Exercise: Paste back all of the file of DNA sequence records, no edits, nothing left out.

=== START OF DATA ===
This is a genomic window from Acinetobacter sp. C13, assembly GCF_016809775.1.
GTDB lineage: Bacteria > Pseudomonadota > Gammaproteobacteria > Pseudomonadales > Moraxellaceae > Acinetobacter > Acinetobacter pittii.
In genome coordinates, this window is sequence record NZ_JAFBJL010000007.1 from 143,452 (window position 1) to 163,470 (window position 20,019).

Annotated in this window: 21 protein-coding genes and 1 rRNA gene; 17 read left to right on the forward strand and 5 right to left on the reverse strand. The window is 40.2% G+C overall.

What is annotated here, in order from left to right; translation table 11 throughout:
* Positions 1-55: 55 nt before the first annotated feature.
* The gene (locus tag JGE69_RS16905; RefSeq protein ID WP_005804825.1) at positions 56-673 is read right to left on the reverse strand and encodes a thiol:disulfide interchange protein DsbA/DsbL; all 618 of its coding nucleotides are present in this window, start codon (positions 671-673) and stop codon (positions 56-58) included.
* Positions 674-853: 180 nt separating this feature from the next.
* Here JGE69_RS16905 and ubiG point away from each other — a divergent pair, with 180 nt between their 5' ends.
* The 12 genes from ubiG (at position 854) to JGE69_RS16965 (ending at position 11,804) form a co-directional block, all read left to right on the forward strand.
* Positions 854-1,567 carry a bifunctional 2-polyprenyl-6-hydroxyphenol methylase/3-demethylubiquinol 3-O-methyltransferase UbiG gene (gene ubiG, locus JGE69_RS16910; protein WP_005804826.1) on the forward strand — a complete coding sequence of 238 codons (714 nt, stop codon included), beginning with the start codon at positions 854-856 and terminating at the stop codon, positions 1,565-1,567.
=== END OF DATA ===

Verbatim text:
This is a genomic window from Acinetobacter sp. C13, assembly GCF_016809775.1.
GTDB lineage: Bacteria > Pseudomonadota > Gammaproteobacteria > Pseudomonadales > Moraxellaceae > Acinetobacter > Acinetobacter pittii.
In genome coordinates, this window is sequence record NZ_JAFBJL010000007.1 from 143,452 (window position 1) to 163,470 (window position 20,019).

Annotated in this window: 21 protein-coding genes and 1 rRNA gene; 17 read left to right on the forward strand and 5 right to left on the reverse strand. The window is 40.2% G+C overall.

What is annotated here, in order from left to right; translation table 11 throughout:
* Positions 1-55: 55 nt before the first annotated feature.
* The gene (locus tag JGE69_RS16905; RefSeq protein ID WP_005804825.1) at positions 56-673 is read right to left on the reverse strand and encodes a thiol:disulfide interchange protein DsbA/DsbL; all 618 of its coding nucleotides are present in this window, start codon (positions 671-673) and stop codon (positions 56-58) included.
* Positions 674-853: 180 nt separating this feature from the next.
* Here JGE69_RS16905 and ubiG point away from each other — a divergent pair, with 180 nt between their 5' ends.
* The 12 genes from ubiG (at position 854) to JGE69_RS16965 (ending at position 11,804) form a co-directional block, all read left to right on the forward strand.
* Positions 854-1,567 carry a bifunctional 2-polyprenyl-6-hydroxyphenol methylase/3-demethylubiquinol 3-O-methyltransferase UbiG gene (gene ubiG, locus JGE69_RS16910; protein WP_005804826.1) on the forward strand — a complete coding sequence of 238 codons (714 nt, stop codon included), beginning with the start codon at positions 854-856 and terminating at the stop codon, positions 1,565-1,567.